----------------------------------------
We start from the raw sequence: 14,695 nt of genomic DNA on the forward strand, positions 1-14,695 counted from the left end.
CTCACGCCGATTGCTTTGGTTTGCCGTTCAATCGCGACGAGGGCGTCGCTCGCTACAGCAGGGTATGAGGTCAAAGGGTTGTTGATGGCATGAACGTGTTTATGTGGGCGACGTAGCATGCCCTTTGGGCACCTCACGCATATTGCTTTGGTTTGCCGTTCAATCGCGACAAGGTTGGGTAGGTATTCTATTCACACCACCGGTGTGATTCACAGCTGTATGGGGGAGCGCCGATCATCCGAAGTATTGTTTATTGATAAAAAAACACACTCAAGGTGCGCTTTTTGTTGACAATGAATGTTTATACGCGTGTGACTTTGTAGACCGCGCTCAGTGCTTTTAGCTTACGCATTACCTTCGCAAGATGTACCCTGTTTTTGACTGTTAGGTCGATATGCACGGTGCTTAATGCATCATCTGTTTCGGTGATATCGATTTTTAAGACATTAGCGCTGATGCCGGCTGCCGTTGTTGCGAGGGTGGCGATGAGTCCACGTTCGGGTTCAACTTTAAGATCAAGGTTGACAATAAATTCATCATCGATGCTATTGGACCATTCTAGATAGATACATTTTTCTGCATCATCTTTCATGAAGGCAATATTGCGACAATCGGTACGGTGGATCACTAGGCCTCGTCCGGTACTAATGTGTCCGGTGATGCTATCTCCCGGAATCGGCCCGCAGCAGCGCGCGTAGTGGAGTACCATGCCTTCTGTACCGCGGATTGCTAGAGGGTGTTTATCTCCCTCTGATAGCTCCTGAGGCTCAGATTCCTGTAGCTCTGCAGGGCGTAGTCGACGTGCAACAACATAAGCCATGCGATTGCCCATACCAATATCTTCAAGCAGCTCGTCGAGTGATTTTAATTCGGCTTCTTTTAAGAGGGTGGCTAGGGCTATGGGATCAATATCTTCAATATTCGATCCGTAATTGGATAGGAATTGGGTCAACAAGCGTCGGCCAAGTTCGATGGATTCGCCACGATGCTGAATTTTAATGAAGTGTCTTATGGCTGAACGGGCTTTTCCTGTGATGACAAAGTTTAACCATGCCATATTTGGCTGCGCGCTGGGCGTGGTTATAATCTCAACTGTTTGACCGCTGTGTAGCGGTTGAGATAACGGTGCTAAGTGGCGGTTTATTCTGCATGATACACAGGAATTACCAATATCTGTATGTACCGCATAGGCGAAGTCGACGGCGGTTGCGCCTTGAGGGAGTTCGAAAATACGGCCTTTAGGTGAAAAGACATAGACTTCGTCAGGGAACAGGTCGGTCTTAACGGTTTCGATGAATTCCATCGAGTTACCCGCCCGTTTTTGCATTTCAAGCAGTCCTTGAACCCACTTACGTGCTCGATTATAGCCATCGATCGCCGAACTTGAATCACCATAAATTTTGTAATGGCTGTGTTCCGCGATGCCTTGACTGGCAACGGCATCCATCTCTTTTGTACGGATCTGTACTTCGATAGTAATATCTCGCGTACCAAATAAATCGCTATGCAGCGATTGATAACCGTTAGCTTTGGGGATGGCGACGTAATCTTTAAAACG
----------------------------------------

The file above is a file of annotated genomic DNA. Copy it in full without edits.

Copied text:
We start from the raw sequence: 14,695 nt of genomic DNA on the forward strand, positions 1-14,695 counted from the left end.
CTCACGCCGATTGCTTTGGTTTGCCGTTCAATCGCGACGAGGGCGTCGCTCGCTACAGCAGGGTATGAGGTCAAAGGGTTGTTGATGGCATGAACGTGTTTATGTGGGCGACGTAGCATGCCCTTTGGGCACCTCACGCATATTGCTTTGGTTTGCCGTTCAATCGCGACAAGGTTGGGTAGGTATTCTATTCACACCACCGGTGTGATTCACAGCTGTATGGGGGAGCGCCGATCATCCGAAGTATTGTTTATTGATAAAAAAACACACTCAAGGTGCGCTTTTTGTTGACAATGAATGTTTATACGCGTGTGACTTTGTAGACCGCGCTCAGTGCTTTTAGCTTACGCATTACCTTCGCAAGATGTACCCTGTTTTTGACTGTTAGGTCGATATGCACGGTGCTTAATGCATCATCTGTTTCGGTGATATCGATTTTTAAGACATTAGCGCTGATGCCGGCTGCCGTTGTTGCGAGGGTGGCGATGAGTCCACGTTCGGGTTCAACTTTAAGATCAAGGTTGACAATAAATTCATCATCGATGCTATTGGACCATTCTAGATAGATACATTTTTCTGCATCATCTTTCATGAAGGCAATATTGCGACAATCGGTACGGTGGATCACTAGGCCTCGTCCGGTACTAATGTGTCCGGTGATGCTATCTCCCGGAATCGGCCCGCAGCAGCGCGCGTAGTGGAGTACCATGCCTTCTGTACCGCGGATTGCTAGAGGGTGTTTATCTCCCTCTGATAGCTCCTGAGGCTCAGATTCCTGTAGCTCTGCAGGGCGTAGTCGACGTGCAACAACATAAGCCATGCGATTGCCCATACCAATATCTTCAAGCAGCTCGTCGAGTGATTTTAATTCGGCTTCTTTTAAGAGGGTGGCTAGGGCTATGGGATCAATATCTTCAATATTCGATCCGTAATTGGATAGGAATTGGGTCAACAAGCGTCGGCCAAGTTCGATGGATTCGCCACGATGCTGAATTTTAATGAAGTGTCTTATGGCTGAACGGGCTTTTCCTGTGATGACAAAGTTTAACCATGCCATATTTGGCTGCGCGCTGGGCGTGGTTATAATCTCAACTGTTTGACCGCTGTGTAGCGGTTGAGATAACGGTGCTAAGTGGCGGTTTATTCTGCATGATACACAGGAATTACCAATATCTGTATGTACCGCATAGGCGAAGTCGACGGCGGTTGCGCCTTGAGGGAGTTCGAAAATACGGCCTTTAGGTGAAAAGACATAGACTTCGTCAGGGAACAGGTCGGTCTTAACGGTTTCGATGAATTCCATCGAGTTACCCGCCCGTTTTTGCATTTCAAGCAGTCCTTGAACCCACTTACGTGCTCGATTATAGCCATCGATCGCCGAACTTGAATCACCATAAATTTTGTAATGGCTGTGTTCCGCGATGCCTTGACTGGCAACGGCATCCATCTCTTTTGTACGGATCTGTACTTCGATAGTAATATCTCGCGTACCAAATAAATCGCTATGCAGCGATTGATAACCGTTAGCTTTGGGGATGGCGACGTAATCTTTAAAACG